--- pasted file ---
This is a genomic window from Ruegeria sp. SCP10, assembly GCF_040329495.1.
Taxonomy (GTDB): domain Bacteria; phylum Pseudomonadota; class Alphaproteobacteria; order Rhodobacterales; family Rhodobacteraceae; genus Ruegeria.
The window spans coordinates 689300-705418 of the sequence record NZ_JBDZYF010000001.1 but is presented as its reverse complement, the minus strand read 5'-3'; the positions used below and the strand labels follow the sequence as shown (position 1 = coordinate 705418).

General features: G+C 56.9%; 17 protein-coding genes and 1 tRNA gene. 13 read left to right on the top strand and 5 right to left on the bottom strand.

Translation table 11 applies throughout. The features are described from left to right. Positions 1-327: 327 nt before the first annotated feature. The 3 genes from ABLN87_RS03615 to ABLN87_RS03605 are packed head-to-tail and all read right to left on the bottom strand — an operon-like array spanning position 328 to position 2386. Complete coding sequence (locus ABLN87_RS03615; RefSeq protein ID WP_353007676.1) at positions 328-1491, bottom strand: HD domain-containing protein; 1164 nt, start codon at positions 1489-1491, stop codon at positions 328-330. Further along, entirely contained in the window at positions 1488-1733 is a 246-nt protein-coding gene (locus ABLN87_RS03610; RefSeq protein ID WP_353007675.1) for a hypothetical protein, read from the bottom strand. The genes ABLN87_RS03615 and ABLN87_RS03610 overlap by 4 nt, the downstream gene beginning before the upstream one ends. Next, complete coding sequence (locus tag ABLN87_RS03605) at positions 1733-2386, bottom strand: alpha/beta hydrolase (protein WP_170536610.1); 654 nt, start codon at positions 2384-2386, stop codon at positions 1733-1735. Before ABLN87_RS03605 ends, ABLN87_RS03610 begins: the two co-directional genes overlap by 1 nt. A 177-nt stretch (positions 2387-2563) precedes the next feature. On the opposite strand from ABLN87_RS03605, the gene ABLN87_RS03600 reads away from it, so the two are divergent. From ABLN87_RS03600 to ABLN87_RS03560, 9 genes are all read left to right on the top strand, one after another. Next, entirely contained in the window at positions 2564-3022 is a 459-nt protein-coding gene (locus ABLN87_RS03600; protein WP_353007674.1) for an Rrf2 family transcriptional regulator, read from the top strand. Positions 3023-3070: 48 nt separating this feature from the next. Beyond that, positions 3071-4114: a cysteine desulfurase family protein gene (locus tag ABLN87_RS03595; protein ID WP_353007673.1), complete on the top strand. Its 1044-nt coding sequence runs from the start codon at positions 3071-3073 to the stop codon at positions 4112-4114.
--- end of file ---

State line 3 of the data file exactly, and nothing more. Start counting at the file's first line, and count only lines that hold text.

The window spans coordinates 689300-705418 of the sequence record NZ_JBDZYF010000001.1 but is presented as its reverse complement, the minus strand read 5'-3'; the positions used below and the strand labels follow the sequence as shown (position 1 = coordinate 705418).